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Seminar paper from the year 2003 in the subject American Studies - Literature, grade: 1,7, University of Freiburg (Englisches Seminar), course: Einführung in das Studium der englischen und amerikanischen Literatur, 9 entries in the bibliography, language: English, abstract: In Andrew Marvell’s To His Coy Mistress the poem's speaker attempts to persuade "his coy mistress" to Seminar paper from the year 2003 in the subject American Studies - Literature, grade: 1,7, University of Freiburg (Englisches Seminar), course: Einführung in das Studium der englischen und amerikanischen Literatur, 9 entries in the bibliography, language: English, abstract: In Andrew Marvell’s To His Coy Mistress the poem's speaker attempts to persuade "his coy mistress" to have sex with him. As “he is aware of his imminent death as he is of hers” he wants his desire to be fulfilled here and now. Thus I introduce my thesis as follows: Andrew Marvell’s To His Coy Mistress argues that, in a world where death rules supreme and time is limited, life’s true meaning and purpose can only be found in physical (i.e. sexual) pleasure. My thesis is based on the analysis of the three sections which complete a logical argumentative pattern (“Had we . . .”, “But . . .”, “Now therefore . . .”) In the first section (l. 1- l. 20) the speaker tells his mistress what they could achieve in their relationship if they had time. It is a very traditional and religious view of love. However, the subjunctive and conditional structures in the first section indicate: They do not have time. The coyness of the Lady is a crime. The result of these two points is that the speaker is not interested in spiritual or romantic but just in physical, sexual love immediately. This “false vision of history-as-courtship”, “false vision of endless time and endless courtship” is shown in a satirical, cynical and ironic way. Marvell uses a lot of allusions to the bible illustrating the huge dimensions of “world enough and time” (l. 1). The image of “world enough” (l. 1) is shown by the “Indian Ganges” (l. 5), an exotic country which is far away from the “Humber” (l. 7) in England .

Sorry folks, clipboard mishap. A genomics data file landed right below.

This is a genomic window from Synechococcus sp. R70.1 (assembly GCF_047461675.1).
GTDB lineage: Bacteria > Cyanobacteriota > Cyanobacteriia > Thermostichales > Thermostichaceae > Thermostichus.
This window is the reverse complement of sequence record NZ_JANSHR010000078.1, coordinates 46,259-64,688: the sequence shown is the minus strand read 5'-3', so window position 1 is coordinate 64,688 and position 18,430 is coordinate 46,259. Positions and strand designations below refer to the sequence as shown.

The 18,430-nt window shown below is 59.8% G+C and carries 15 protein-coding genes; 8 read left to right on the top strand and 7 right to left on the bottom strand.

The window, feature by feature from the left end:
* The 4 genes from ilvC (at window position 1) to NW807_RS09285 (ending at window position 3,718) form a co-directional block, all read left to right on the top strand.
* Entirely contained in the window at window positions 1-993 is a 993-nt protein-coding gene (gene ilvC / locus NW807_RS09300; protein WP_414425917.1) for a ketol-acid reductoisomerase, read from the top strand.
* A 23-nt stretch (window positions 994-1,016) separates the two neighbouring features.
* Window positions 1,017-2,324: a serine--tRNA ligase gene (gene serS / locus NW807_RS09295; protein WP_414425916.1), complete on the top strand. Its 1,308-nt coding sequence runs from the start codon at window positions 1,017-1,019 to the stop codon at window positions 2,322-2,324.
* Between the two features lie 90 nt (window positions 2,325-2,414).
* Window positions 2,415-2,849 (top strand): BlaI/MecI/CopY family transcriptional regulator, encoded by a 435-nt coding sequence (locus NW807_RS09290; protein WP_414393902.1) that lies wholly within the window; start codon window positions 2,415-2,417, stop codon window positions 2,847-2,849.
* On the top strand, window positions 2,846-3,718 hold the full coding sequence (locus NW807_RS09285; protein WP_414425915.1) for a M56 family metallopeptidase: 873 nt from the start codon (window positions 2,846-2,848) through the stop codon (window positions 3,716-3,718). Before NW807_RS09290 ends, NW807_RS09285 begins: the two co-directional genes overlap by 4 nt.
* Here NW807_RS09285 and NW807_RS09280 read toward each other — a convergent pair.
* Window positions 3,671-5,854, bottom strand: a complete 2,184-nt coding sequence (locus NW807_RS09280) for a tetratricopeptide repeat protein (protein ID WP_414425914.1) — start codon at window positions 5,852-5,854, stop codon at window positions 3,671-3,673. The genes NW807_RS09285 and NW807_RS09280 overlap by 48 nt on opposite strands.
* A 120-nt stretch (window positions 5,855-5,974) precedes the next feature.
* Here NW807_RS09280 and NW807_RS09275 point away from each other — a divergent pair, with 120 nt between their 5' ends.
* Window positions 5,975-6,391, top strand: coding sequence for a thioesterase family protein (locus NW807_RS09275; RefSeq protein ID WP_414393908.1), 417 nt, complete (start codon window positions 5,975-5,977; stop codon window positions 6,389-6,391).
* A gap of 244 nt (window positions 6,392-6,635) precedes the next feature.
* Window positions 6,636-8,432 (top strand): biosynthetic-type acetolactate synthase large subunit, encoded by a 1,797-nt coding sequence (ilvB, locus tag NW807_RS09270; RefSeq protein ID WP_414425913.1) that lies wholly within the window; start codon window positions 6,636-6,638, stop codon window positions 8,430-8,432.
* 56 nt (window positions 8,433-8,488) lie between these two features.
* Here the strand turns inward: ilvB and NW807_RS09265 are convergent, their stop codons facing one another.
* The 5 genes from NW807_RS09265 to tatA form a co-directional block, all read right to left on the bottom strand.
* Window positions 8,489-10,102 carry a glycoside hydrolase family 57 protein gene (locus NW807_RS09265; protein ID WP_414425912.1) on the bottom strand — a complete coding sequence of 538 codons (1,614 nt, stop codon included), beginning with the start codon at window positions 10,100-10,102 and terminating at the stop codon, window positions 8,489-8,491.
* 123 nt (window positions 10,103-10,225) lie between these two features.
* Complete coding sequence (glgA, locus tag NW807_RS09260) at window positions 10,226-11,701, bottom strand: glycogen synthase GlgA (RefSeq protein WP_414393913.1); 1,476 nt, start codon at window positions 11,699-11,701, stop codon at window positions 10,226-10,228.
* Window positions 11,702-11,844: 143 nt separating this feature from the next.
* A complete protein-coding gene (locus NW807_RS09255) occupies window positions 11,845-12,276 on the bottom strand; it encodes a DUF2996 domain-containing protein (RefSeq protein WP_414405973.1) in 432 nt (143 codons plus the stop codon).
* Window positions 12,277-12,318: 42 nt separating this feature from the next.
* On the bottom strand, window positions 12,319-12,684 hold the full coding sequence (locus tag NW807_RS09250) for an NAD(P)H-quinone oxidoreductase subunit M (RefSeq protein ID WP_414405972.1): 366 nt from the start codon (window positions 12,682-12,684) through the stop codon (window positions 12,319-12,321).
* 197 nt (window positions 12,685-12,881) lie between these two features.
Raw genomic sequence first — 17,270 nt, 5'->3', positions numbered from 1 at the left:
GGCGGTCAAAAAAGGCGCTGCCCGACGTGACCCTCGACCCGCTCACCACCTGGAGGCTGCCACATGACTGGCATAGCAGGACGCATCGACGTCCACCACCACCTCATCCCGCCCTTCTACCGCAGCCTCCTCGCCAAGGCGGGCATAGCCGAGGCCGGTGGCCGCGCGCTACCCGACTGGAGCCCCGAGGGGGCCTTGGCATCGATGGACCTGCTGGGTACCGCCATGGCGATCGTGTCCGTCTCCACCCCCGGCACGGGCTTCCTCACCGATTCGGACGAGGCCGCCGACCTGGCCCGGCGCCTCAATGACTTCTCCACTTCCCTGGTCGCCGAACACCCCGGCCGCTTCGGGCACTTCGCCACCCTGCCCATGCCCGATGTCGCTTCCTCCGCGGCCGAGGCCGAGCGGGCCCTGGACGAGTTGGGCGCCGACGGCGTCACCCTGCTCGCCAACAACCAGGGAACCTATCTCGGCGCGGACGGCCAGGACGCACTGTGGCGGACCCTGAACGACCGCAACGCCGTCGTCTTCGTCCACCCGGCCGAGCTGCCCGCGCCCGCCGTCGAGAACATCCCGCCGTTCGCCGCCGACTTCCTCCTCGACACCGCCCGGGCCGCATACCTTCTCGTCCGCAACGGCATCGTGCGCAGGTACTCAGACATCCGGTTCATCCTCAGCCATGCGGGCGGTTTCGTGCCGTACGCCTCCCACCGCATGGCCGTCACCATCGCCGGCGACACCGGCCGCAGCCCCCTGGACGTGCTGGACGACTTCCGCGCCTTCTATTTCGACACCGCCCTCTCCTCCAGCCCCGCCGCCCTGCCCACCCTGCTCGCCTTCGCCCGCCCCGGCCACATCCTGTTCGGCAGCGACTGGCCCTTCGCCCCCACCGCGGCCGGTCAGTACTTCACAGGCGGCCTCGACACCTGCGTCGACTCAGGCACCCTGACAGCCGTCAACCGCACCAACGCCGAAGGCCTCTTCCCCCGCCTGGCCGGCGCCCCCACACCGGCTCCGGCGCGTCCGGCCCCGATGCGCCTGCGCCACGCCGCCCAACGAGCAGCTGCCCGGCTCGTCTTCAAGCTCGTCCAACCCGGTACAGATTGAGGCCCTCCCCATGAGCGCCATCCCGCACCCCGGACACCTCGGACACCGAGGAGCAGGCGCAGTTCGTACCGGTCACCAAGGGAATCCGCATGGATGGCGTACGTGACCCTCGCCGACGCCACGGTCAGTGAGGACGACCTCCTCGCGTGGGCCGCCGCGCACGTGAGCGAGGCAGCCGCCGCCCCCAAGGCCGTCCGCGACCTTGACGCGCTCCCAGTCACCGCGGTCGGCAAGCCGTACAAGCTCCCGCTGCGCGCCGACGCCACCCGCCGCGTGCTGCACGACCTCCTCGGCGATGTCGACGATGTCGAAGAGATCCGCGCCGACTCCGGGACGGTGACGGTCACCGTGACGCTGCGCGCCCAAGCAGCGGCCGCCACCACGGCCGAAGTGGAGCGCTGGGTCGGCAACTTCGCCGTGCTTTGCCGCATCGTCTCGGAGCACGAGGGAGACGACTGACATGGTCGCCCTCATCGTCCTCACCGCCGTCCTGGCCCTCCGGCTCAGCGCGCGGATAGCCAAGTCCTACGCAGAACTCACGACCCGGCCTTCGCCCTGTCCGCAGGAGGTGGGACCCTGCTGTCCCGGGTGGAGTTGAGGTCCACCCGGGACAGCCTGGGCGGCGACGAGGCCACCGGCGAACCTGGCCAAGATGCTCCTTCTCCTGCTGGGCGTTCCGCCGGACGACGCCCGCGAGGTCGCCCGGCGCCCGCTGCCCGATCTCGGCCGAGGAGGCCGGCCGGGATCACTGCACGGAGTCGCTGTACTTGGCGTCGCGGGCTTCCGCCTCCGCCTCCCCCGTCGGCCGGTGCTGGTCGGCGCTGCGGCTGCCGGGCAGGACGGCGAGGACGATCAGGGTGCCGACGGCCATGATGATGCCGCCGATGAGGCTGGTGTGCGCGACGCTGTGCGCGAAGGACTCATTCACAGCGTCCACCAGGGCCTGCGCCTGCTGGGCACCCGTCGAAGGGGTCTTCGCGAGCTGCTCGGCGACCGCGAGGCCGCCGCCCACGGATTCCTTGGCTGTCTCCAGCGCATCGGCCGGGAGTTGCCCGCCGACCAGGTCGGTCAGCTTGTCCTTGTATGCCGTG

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Seminar paper from the year 2003 in the subject American Studies - Literature, grade: 1,7, University of Freiburg (Englisches Seminar), course: Einführung in das Studium der englischen und amerikanischen Literatur, 9 entries in the bibliography, language: English, abstract: In Andrew Marvell’s To His Coy Mistress the poem's speaker attempts to persuade "his coy mistress" to Seminar paper from the year 2003 in the subject American Studies - Literature, grade: 1,7, University of Freiburg (Englisches Seminar), course: Einführung in das Studium der englischen und amerikanischen Literatur, 9 entries in the bibliography, language: English, abstract: In Andrew Marvell’s To His Coy Mistress the poem's speaker attempts to persuade "his coy mistress" to have sex with him. As “he is aware of his imminent death as he is of hers” he wants his desire to be fulfilled here and now. Thus I introduce my thesis as follows: Andrew Marvell’s To His Coy Mistress argues that, in a world where death rules supreme and time is limited, life’s true meaning and purpose can only be found in physical (i.e. sexual) pleasure. My thesis is based on the analysis of the three sections which complete a logical argumentative pattern (“Had we . . .”, “But . . .”, “Now therefore . . .”) In the first section (l. 1- l. 20) the speaker tells his mistress what they could achieve in their relationship if they had time. It is a very traditional and religious view of love. However, the subjunctive and conditional structures in the first section indicate: They do not have time. The coyness of the Lady is a crime. The result of these two points is that the speaker is not interested in spiritual or romantic but just in physical, sexual love immediately. This “false vision of history-as-courtship”, “false vision of endless time and endless courtship” is shown in a satirical, cynical and ironic way. Marvell uses a lot of allusions to the bible illustrating the huge dimensions of “world enough and time” (l. 1). The image of “world enough” (l. 1) is shown by the “Indian Ganges” (l. 5), an exotic country which is far away from the “Humber” (l. 7) in England .

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